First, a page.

The hiring process has changed dramatically in the past few years. Businesses looking for workers can no longer just post a listing about an open position and sit back while the resumes roll in.
“You have to change up how you share your job openings,” says Sarah Pantol, HR manager with Flash Inc. in Green Lake. “It’s not just about that job but about the business itself and why someone would want to work here.”
When it comes to job seekers, a recent survey estimated 79 percent use social media in their hunt. That means businesses need to go beyond job websites, such as Indeed, in making their pitch to prospective employees.
“With the job market the way it is, it’s likely you are hiring someone who already has a job. They’re passive job seekers and you need to meet them where they are,” says Chris Riba, a manager with Wipfli LLP’s human capital management group. “Right now, that is social media. You need to develop a post that engages people and makes it easy for them to apply.”
Pantol has found success with using social media to recruit at Flash, a family-owned company specializing in the transportation of dry bulk products on pneumatic trailers and dump trailers. Flash has approximately 135 employees in seven states, so it’s key to come up with messages that connect with prospective applicants from different backgrounds.
“However we promote our openings — and it depends on the market we’re in — we need to be consistent,” Pantol says. “We can post something on Indeed or Facebook, or in some markets in places without reliable wireless coverage, we use newspapers. It’s all about having a basket of tools to choose from and knowing your market.”
Businesses right now seem to have more success with attracting employees through regular Facebook posts versus an official LinkedIn posting or on Facebook Jobs, Riba says.
“People are just scrolling by and happen to see your message and get pulled in,” he says. “You can do a lot with targeted, promoted posts to reach the audience you’re looking for.”
As for concern that using Facebook to find employees will limit the job applicants to millennials, Riba says that’s a fallacy. “I’ve had organizations use Facebook after trying other methods and not getting anything, and with Facebook, they get responses from workers of all ages. Being on social media isn’t just for the young,” he says.
The hiring process should be guided by both human resources and marketing departments, says Melinda Morella-Olson, director of strategic engagement for Imaginasium in Green Bay. The HR department knows what positions need to be filled and the necessary qualifications, while the marketing department can put together the best message and develop a plan to reach the most people, she says.
“The HR and marketing departments need to be in alignment, and it needs to be consistent,” Morella-Olson says. “The hardest thing for businesses is to not blast out, ‘We have jobs, come work for us,’ since that’s really not going to get what you’re looking for.”
She says businesses need to do the hard work and develop a value proposition for prospective employees. “Why would someone want to work for you? Is it the wages, the benefits, the stability? No, those things are table stakes and you need to take it further and differentiate yourself as an employer of choice. You need to figure that out before you put out the message that you’re hiring. Otherwise, you could be wasting a lot of time.”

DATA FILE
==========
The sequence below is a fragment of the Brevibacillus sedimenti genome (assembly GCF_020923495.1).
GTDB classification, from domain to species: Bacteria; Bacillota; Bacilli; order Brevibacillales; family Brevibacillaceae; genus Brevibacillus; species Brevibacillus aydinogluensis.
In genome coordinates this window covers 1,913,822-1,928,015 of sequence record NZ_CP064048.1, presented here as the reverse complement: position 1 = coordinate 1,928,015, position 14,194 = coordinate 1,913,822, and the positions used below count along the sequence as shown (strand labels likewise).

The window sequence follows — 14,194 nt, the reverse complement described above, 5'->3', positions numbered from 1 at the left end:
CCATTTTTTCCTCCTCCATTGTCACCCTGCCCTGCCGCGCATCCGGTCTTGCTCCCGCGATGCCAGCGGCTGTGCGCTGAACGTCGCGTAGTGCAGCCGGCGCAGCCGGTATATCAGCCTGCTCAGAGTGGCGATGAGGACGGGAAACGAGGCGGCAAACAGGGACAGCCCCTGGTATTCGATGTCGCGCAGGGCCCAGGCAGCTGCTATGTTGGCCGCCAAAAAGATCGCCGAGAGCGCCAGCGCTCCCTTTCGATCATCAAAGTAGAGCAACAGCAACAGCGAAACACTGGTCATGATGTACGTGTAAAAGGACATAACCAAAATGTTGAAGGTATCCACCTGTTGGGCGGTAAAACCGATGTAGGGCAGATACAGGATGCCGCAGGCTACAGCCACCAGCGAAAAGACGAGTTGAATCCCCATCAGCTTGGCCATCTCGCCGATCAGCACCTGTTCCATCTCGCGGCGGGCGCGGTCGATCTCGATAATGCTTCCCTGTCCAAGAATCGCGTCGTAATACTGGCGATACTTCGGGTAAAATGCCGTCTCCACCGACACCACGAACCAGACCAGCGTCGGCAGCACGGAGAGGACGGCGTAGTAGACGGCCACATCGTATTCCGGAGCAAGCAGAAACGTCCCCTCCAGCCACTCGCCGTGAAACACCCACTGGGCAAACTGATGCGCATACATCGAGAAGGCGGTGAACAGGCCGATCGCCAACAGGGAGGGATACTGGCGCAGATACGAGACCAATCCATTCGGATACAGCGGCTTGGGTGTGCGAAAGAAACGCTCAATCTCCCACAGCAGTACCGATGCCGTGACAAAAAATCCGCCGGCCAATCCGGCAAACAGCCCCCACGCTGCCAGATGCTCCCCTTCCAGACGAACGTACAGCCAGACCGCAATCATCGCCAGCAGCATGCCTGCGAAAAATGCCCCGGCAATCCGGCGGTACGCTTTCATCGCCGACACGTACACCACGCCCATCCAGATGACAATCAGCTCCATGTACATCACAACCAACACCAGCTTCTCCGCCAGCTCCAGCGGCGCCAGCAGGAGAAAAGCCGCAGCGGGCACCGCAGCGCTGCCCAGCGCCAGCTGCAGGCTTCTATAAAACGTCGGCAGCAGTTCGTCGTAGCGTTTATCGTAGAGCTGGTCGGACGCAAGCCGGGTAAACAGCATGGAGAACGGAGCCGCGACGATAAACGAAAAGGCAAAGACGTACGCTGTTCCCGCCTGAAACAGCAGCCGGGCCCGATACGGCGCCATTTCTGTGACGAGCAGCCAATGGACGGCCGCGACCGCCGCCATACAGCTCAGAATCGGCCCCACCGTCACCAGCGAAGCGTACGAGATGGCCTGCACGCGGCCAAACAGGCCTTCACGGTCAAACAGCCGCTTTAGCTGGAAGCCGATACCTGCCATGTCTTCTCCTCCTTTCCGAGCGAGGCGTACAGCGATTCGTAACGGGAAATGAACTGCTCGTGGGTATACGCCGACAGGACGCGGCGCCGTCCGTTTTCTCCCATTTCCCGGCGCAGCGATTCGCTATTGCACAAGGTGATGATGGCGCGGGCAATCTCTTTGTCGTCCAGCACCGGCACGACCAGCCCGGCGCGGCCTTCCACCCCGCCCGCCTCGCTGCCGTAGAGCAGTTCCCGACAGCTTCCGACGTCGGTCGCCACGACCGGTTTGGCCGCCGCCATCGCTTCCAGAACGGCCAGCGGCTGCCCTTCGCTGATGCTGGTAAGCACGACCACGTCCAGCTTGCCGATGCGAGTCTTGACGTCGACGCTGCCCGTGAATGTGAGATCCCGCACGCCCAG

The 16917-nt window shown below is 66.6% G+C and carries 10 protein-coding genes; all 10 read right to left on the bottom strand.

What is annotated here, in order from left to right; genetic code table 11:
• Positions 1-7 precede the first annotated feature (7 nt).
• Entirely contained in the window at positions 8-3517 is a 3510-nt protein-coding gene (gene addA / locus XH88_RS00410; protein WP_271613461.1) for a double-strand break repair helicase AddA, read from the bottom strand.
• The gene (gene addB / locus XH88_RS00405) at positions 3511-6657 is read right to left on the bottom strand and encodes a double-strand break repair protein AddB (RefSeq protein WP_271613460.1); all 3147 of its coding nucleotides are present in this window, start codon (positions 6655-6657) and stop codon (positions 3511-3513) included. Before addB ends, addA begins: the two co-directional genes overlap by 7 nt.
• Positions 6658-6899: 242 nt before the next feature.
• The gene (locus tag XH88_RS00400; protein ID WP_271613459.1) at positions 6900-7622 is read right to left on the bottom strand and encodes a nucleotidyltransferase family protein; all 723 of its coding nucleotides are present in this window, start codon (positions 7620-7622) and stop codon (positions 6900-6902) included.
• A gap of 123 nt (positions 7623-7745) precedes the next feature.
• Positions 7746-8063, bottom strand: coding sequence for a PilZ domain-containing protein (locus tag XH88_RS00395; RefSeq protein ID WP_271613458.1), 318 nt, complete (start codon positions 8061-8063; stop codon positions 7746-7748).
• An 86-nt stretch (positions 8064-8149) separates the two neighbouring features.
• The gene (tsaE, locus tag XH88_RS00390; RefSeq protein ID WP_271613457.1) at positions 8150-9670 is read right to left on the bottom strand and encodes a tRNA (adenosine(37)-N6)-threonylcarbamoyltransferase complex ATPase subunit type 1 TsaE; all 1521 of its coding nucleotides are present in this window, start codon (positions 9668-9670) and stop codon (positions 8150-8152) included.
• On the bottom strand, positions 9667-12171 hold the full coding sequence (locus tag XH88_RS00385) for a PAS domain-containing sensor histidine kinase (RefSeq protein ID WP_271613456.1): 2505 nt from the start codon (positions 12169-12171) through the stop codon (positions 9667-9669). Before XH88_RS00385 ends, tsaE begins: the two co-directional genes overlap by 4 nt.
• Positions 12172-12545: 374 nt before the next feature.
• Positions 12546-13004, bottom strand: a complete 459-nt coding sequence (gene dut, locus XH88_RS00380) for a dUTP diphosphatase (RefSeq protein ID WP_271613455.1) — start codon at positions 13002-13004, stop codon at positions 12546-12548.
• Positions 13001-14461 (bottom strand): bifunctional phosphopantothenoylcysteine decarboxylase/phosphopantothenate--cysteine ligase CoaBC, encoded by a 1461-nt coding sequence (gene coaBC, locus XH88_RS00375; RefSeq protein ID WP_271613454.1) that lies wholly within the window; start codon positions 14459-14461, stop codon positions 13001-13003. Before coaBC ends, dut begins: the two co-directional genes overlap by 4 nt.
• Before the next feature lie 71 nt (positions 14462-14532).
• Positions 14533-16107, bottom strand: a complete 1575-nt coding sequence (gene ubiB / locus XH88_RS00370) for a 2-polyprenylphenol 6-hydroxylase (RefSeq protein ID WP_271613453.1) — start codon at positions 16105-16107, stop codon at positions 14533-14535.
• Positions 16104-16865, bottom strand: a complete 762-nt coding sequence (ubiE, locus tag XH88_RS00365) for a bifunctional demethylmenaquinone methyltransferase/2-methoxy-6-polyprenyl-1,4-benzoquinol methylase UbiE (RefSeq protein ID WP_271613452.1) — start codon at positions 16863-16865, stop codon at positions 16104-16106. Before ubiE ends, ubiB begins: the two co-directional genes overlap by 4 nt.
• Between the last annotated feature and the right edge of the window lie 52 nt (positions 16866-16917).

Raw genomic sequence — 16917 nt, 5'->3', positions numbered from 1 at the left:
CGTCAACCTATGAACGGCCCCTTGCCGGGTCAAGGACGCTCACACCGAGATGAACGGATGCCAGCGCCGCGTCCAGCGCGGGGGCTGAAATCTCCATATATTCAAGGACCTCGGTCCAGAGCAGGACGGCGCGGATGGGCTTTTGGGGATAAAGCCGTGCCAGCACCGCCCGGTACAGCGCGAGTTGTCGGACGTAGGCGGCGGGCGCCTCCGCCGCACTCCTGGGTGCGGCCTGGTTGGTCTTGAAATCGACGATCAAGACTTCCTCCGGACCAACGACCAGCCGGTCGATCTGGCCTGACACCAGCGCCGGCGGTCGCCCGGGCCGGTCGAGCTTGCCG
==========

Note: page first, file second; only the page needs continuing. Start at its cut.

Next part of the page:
Videos are a key part of that message. Riba says more businesses are investing in producing videos featuring current employees to promote the company and its job opportunities.
“Your current employees are your best recruiters. Putting together a short video where employees talk about why they like working for you can say a lot, especially to those passive job seekers,” he says. “The other key thing is to make it easy for people to apply for a job with a couple of clicks. If you make it too hard, they may be turned off.”
Morella-Olson says the marketing rule that “you need to touch someone seven times with a message for it to sink in” also applies when it comes to attracting employees. “(Putting together a solid plan) is something that takes time, but the worker shortage isn’t going away anytime soon.”
Riba echoes the comment, adding that 2025-2026 is when the number of available workers is expected to reach its lowest point based on demographic information before slowly increasing. “You need to plan for the long term and get down that message about why prospective workers should leave where they are currently and join you.”
Once you attract people interested in your business, Pantol says it’s important to respond quickly so they don’t lose interest.
“The employer brand is so important, as is being responsive. It shows you care,” she says. “For us, we have a response plan for Facebook in place. There are three different layers to make sure messages are responded to in a timely manner. It really shows that commitment from the business and something employees can expect once they are on board.”
Texting with candidates?
Whether it’s because employers want to show their responsiveness or are looking to be hip, more businesses are exploring the option of texting with their job candidates. Since people are more inclined to read and respond to their texts, it is seen as a better way than email to connect on setting up or confirming an interview time or other time-sensitive messages (even if the text asks the person to check their email for more information). Experts say that before you adopt such a program, make sure you allow candidates the ability to opt in and that you initially identify yourself and keep messages short.